Last week the Microsoft Central District asked me to come down and do a road show through Texas and Arkansas. What a road show it was; seven flights, six different hotels, and 20+ hours driving between places in six days. But it was all worth it because I got to talk about my favorite feature in Visual Studio: IntelliTrace.

What I find sad about today’s debugging tools is that they are essentially warmed over 1970’s technology. We are still setting a breakpoint on a source line in the debugger like just like your great grandparents were back in their day. The art has moved very little if at all. In an ideal world, we would have tools that record the video of your application’s internals but wouldn’t destroy performance. That’s exactly what IntelliTrace was designed to accomplish.

The ability to have that IntelliTrace video of the events that happened while debugging your application day-to-day is the key to debugging faster. As Steve McConnell’s outstanding book Code Complete 2nd ed. mentions your average team spends 50% of their time debugging or performance tuning. No matter how agile, scrummy, or kanbanny you get, shrinking that debugging time is the key to shipping on time. I use IntelliTrace religiously and I’m easily debugging 10%-20% faster. That’s a massive speed up in overall development time.

One complaint I hear about IntelliTrace is that it’s only part of VS Ultimate and it costs too much. Actually, the cost of Ultimate is cheap because the cost savings of a single bug will more than pay for Ultimate. You cost your company a lot of money in salary and benefits and that’s the real money you need to be saving, not being cheap on the nickel and dime stuff.

As you’re debugging, get in the habit of looking at the IntelliTrace window before you look at anything in the debugger. The flow of events tells you what your code has been doing in the past so you can see how you got to the present. During the road show I found far too many people were not using IntelliTrace, nor did they have it set up correctly. Feel free to imagine me in my finest drill sergeant voice screaming at you to get you started using IntelliTrace. But first let me show you how to set up IntelliTrace because the defaults are wrong.

Why are the carefully chosen defaults wrong? In my opinion, the team focused on the wrong thing. They were worried about runtime performance instead of the real performance of shortening debugging time, which is far more important. The IntelliTrace team was worried about people turning off IntelliTrace altogether so they went with limited recording. I could care less about how slow something runs when debugging because I want to find problems and will trade runtime for debug time any day. I want to record everything the tool can possibly record to make finding bugs easier. Do the following three steps in the Options dialog and you’ll be on your way to IntelliTrace happiness.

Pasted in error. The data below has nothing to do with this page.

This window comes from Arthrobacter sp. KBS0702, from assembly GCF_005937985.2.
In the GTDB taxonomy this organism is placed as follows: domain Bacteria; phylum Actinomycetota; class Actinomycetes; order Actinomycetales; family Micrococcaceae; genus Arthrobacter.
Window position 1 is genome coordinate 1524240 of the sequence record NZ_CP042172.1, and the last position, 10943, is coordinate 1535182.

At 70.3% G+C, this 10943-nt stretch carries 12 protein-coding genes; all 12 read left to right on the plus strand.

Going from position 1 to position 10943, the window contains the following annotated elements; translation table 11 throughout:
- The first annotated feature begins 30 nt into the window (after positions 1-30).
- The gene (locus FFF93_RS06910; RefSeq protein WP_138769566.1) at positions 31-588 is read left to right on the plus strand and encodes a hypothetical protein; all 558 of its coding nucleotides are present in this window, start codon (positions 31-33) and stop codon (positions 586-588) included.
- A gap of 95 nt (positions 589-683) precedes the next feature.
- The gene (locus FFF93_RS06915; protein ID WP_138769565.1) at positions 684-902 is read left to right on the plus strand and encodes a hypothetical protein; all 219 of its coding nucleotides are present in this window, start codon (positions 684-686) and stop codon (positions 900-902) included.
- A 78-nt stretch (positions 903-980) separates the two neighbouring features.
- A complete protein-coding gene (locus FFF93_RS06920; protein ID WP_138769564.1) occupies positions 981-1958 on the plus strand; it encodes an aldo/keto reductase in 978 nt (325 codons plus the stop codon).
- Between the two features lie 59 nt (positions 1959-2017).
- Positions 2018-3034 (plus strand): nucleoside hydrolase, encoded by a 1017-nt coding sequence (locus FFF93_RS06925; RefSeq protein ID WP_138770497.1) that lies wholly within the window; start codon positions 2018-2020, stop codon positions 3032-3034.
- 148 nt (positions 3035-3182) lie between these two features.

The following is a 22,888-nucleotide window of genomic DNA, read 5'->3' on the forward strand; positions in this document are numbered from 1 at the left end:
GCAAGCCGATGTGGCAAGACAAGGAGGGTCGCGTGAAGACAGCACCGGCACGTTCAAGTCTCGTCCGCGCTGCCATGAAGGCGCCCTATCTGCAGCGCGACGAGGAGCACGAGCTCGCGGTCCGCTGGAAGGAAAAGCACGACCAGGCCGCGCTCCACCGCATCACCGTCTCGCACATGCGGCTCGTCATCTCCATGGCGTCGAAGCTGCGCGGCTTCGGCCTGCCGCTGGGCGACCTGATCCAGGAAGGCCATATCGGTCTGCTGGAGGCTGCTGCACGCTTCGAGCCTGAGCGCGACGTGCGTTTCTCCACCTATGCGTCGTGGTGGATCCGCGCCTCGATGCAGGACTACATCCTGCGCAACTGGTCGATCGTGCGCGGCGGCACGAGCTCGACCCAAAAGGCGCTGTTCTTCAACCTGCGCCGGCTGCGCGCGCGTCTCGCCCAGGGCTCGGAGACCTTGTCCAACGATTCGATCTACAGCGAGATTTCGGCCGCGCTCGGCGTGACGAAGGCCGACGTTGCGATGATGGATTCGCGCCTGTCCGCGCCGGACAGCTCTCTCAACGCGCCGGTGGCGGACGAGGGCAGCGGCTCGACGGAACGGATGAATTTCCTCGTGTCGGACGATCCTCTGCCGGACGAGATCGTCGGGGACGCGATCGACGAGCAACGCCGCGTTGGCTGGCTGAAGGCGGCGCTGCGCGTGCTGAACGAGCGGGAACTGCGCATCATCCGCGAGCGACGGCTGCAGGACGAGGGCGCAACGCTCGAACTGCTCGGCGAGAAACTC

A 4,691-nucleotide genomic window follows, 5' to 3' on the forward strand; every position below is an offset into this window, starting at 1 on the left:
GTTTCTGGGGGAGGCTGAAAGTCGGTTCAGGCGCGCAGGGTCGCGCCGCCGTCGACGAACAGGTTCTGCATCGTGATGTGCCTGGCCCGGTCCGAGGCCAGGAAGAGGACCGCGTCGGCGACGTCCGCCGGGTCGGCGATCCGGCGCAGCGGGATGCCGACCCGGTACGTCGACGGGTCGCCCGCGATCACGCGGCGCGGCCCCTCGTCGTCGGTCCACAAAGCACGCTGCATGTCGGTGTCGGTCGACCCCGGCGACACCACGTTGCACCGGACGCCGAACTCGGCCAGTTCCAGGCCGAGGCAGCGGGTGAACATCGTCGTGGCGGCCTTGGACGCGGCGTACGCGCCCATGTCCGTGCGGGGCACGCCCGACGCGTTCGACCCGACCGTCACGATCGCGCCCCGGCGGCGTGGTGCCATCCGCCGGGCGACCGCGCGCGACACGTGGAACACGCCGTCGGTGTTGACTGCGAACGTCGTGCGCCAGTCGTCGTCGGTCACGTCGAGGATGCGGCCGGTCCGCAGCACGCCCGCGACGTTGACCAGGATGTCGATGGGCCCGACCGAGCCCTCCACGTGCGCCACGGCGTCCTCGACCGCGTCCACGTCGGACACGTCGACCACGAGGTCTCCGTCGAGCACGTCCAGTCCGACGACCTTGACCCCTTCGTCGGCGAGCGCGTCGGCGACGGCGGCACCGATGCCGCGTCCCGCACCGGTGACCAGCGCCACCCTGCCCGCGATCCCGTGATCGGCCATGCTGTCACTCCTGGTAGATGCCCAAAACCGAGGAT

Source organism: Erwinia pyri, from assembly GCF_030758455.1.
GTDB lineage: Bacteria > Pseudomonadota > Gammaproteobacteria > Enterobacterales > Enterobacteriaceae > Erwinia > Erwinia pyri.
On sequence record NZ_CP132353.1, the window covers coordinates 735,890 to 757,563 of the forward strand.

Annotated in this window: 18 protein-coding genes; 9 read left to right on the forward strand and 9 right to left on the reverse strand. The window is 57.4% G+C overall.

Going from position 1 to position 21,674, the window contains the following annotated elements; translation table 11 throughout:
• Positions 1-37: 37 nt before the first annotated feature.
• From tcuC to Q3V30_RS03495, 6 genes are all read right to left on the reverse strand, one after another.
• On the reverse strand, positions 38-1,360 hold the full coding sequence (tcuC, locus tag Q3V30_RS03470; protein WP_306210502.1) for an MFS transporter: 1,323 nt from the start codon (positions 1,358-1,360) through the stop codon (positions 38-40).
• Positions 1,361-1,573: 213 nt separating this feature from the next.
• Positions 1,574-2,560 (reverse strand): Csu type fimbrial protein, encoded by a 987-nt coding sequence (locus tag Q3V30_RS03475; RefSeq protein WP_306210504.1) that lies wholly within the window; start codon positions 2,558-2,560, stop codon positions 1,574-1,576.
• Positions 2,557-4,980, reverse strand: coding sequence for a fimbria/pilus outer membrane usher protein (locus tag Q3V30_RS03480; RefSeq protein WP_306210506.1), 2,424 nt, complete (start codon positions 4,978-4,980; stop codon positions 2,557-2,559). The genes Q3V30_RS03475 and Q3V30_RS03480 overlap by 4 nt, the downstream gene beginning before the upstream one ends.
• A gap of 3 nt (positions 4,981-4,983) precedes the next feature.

Step 1: Turn on IntelliTrace Events and Call Information. Now you’ll be able to walk backwards in your code seeing how the flow of operation occurred.


Step 2: Turn on Store IntelliTrace recordings in this directory. By default, IntelliTrace deletes the recording when you stop debugging but there are many times you want to look at the recording after you finish. With this option checked, you’ll have the file location set so you can find the files. You can also use my WintellectVSCmdlets PowerShell module in Visual Studio to use Open-LastIntelliTraceRecording.


Step 3: Turn on all events. This is the setting where I feel the team messed up the most. The default is only part of the events so you miss extremely valuable data in your recording.


In the presentation, I listed numerous resources on IntelliTrace so thought I’d push them out here so you can learn more.

John’s Twitter Alias (@JohnWintellect)!/JohnWintellect

Wintellect’s Open Source Code (WintellectPowerShell and WintellectVSCmdlets)

My blog entry of how IntelliTrace works under the hood (the code name was Historical Debugging)

IntelliTrace Standalone Collector

Performance impact in production

Great examples for creating custom events

Using IntelliTrace on Windows Services

Using PowerShell Remoting with IntelliTrace

Now it’s your turn to start using IntelliTrace better and uncover the nastiest bugs in your code. We will be recording the IntelliTrace session I did and making it available in the near future. If you have VS Ultimate 2010 or 2012, start using IntelliTrace and use the extra time you save to add new features, pay off technical debt, or even go home on time for a change.